There is another builder of theremins who has a stand-alone CV-MIDI convertor:

    Wavefront Technologies

    Anyway, I think this stuff is really fascinating, especially for the possibility of rendering a really expressive performance. I think it\'s a step in the direction of playing like Hendrix did, using his guitar, his amps, and his \"place in space\" between them to create something pretty incredible.

    Besides, I\'m a terrible keyboard player.

    Kevin

  6. #6

    Re: OT - Theremin MIDI controller

    How cool is that! I\'d love to conduct GIGA with one free arm instead of pushing the MOD wheel.

    I wonder if the theremin-to-MIDI converter is capable of controlling any MIDI control parameter (not just note-on and portamento)?

    Also, would it be sensitive enough to follow a hand/arm gesture from pp to ppp and stable enough not to vibrato the volume?

    Although $3,500 is probably too much to spend on such a controller, I\'d be willing to spend that much on something like it that had some artificial intelligience built in and could follow/learn standard conducting gestures. There\'s a patent waiting to happen....Houston?

  7. #7

    Re: OT - Theremin MIDI controller

    Along these lines, there was an alternative MIDI controller that used low powered lasers for gestural control. I met a really nice guy named John Laraio at the Winter NAMM show back in January. He toured as the opening act for NSync. Dave Govett and I were invited over to his studio where he gave us a personal demonstration of his performance. It was quite impressive. I believe the technology has been licensed by Roland and it is used in the high-dollar drum controller they have. Pat Mastelotto of King Crimson uses one of those units and has noted the expressive benefits of having the gestural control. It would be nice to have just a control unit that output CV or MIDI to plug in to an existing system, huh?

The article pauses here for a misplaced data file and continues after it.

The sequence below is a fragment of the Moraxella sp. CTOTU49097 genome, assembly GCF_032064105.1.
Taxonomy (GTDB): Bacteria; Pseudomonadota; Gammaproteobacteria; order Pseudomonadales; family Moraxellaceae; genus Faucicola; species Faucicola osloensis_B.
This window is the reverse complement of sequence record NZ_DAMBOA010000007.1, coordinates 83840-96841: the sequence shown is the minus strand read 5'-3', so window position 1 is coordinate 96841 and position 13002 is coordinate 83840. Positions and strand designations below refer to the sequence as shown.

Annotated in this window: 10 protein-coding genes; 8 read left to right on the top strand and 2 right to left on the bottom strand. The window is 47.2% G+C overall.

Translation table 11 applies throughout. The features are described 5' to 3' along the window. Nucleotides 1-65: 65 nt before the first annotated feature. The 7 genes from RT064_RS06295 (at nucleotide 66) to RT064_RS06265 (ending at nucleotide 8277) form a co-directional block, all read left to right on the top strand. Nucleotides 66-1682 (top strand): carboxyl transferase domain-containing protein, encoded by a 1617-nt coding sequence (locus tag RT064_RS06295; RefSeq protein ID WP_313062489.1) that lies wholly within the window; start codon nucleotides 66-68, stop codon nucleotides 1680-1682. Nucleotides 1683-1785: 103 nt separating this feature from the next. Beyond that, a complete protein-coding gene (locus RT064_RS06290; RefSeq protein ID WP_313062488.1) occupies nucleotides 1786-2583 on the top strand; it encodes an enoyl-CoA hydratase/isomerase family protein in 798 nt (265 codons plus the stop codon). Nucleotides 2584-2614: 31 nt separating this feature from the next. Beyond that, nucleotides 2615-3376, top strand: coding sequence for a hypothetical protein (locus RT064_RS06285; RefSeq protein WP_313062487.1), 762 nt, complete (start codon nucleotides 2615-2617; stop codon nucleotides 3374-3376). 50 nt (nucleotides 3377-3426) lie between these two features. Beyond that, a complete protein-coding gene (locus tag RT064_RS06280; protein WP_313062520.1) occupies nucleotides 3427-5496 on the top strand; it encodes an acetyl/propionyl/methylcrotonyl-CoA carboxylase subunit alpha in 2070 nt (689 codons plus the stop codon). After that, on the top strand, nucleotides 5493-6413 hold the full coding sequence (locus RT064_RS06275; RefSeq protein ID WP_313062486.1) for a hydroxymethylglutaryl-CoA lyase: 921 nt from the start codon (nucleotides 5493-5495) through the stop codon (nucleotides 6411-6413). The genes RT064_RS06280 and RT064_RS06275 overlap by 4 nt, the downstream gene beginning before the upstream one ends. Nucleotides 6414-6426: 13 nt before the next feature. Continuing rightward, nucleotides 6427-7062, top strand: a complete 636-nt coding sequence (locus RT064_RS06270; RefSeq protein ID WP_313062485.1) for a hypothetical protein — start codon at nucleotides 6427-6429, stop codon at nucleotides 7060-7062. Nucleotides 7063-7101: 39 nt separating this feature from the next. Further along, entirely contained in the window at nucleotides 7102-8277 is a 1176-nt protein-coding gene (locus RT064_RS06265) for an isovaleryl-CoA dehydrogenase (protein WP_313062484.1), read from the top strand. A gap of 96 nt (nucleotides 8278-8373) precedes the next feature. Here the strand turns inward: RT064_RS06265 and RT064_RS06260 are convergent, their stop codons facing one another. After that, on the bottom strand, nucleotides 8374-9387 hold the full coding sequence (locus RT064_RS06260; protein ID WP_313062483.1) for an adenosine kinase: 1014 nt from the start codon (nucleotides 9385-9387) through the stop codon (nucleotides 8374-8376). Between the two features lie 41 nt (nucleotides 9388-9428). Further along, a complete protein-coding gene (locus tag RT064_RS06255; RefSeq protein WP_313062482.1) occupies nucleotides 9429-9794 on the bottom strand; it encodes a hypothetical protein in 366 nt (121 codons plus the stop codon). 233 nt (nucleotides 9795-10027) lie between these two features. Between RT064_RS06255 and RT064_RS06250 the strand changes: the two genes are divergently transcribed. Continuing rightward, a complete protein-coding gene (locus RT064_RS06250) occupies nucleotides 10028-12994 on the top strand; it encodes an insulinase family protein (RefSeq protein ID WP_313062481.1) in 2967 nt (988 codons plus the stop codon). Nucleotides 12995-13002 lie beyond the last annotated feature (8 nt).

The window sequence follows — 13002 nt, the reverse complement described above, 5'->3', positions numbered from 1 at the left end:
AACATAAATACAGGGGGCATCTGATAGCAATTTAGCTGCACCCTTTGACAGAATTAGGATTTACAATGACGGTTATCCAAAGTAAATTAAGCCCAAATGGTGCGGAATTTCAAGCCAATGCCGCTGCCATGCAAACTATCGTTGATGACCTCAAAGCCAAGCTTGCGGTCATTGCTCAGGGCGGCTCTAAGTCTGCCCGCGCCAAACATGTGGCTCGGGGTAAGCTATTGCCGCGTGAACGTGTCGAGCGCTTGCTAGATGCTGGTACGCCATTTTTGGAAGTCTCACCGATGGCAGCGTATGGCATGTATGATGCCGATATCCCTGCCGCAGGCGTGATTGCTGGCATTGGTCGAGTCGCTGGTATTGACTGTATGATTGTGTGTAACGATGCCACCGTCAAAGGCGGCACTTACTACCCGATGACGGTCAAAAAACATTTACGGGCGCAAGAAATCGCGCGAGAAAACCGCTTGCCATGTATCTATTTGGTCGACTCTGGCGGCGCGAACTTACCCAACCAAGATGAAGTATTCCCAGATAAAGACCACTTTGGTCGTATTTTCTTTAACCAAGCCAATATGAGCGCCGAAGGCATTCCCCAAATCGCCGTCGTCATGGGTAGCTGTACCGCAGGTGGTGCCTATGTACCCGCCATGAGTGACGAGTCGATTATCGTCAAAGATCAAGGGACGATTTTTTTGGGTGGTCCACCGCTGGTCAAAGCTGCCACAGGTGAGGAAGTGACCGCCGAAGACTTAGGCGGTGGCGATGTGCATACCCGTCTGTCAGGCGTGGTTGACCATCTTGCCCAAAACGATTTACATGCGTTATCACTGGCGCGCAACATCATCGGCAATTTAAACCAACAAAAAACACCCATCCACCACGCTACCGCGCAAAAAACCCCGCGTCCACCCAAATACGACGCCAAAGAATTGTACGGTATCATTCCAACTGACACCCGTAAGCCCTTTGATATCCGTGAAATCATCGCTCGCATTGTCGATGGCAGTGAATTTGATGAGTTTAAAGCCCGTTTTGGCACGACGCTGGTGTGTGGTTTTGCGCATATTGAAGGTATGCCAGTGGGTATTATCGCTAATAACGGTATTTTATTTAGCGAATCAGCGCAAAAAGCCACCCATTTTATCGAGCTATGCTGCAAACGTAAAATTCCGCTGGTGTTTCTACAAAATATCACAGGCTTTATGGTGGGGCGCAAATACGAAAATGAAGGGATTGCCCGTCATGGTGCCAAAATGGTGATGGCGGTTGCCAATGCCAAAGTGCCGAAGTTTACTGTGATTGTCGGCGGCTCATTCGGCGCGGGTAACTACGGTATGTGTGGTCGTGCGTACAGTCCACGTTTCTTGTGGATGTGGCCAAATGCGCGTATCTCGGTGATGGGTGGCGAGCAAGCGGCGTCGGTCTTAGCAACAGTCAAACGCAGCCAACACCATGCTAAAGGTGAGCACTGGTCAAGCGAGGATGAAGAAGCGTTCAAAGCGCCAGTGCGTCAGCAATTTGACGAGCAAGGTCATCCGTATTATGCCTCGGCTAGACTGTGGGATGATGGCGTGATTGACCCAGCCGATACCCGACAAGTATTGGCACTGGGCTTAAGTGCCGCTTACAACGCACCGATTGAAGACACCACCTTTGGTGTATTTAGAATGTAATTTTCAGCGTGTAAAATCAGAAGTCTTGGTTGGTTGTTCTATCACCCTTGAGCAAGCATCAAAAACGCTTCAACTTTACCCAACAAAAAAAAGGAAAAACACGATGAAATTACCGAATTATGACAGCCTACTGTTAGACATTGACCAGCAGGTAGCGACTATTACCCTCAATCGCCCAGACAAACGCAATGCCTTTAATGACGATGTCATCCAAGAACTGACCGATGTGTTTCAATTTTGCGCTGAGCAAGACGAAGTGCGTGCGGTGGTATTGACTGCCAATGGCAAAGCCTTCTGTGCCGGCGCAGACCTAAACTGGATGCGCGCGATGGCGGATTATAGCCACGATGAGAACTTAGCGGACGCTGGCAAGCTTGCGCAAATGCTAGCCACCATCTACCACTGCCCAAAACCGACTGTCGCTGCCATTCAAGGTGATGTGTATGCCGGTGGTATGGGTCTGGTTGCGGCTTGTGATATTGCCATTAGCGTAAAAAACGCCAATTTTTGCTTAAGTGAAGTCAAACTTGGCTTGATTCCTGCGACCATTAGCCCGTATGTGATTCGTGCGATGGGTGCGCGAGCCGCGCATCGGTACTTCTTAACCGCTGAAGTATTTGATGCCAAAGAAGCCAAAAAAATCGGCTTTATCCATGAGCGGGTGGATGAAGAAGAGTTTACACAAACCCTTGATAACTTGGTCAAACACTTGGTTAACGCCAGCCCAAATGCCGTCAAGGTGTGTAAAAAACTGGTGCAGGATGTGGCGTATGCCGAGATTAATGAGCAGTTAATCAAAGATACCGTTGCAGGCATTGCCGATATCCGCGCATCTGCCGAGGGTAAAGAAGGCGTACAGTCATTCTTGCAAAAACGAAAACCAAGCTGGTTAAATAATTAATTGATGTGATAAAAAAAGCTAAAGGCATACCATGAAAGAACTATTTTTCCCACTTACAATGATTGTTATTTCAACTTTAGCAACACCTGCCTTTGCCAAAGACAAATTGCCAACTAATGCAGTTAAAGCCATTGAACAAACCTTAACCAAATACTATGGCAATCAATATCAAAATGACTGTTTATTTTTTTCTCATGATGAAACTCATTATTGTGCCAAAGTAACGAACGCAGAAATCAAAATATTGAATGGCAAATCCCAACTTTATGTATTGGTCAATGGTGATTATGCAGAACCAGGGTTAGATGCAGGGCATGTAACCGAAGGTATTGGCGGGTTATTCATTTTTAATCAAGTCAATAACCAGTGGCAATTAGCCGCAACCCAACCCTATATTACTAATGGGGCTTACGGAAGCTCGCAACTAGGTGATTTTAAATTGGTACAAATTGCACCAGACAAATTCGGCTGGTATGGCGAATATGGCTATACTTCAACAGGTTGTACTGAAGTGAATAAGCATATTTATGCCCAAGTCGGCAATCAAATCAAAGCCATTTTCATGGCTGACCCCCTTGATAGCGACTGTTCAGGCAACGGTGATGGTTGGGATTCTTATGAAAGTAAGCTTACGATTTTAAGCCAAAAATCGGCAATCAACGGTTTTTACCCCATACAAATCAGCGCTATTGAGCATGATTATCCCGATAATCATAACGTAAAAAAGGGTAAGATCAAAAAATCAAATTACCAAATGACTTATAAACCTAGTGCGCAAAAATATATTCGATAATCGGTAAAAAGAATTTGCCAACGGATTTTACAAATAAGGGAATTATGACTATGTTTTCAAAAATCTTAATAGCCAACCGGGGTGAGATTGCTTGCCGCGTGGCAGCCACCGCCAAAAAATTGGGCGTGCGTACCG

Kevin

  8. #8

    Re: OT - Theremin MIDI controller

    For some time I was usin Roland\'s D-Beam controler for controling dynamics/mod wheel with my hand...
    And it worked ok...there are couple of roland synths that have D-beam and can be found second hand for redicilous price..too bad the d-beam is the only good thing on them..heh.

    Alex

  9. #9
    Senior Member Bruce A. Richardson's Avatar
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    Re: OT - Theremin MIDI controller

    If you\'re looking for the ultimate \"air controller\" here\'s the real thing:

    Buchla Lightning

    Buchla\'s stuff is always first rate. Not cheap.

    You mallet-heads on the forum might want to also check out the Marimba Lumina. Outstanding mallet controller...actually tracks the mallets individually, so that one could be playing different mallets sending to different MIDI channels.

  10. #10
    Senior Member Bruce A. Richardson's Avatar
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    Re: OT - Theremin MIDI controller

    Left one out...

    Also, if you\'re a true piano-playing type that hates external controllers altogether, Buchla has a controller called PIANO BAR that clamps onto the piano, shoots infrared beams at the keys, and produces latency-free MIDI output of what\'s being played (including pedals).

    Not cheap, again, but Don Buchla is really a first-rate designer of all things electronically musical. If you page back to the \"home\" page, then follow the history link, you\'ll see some of the instruments old farts like me played in college composition labs all over the world. Moog certainly had the name recognition with the early modular synths, but Buchla built by far the most memorable and most out-there designs.

    Man, I remember spending hours patching those things up and adjusting each pitch on the analog sequencers by strobotuner. In some ways, sheer pleasure. We take a lot for granted lately, but also we miss a lot.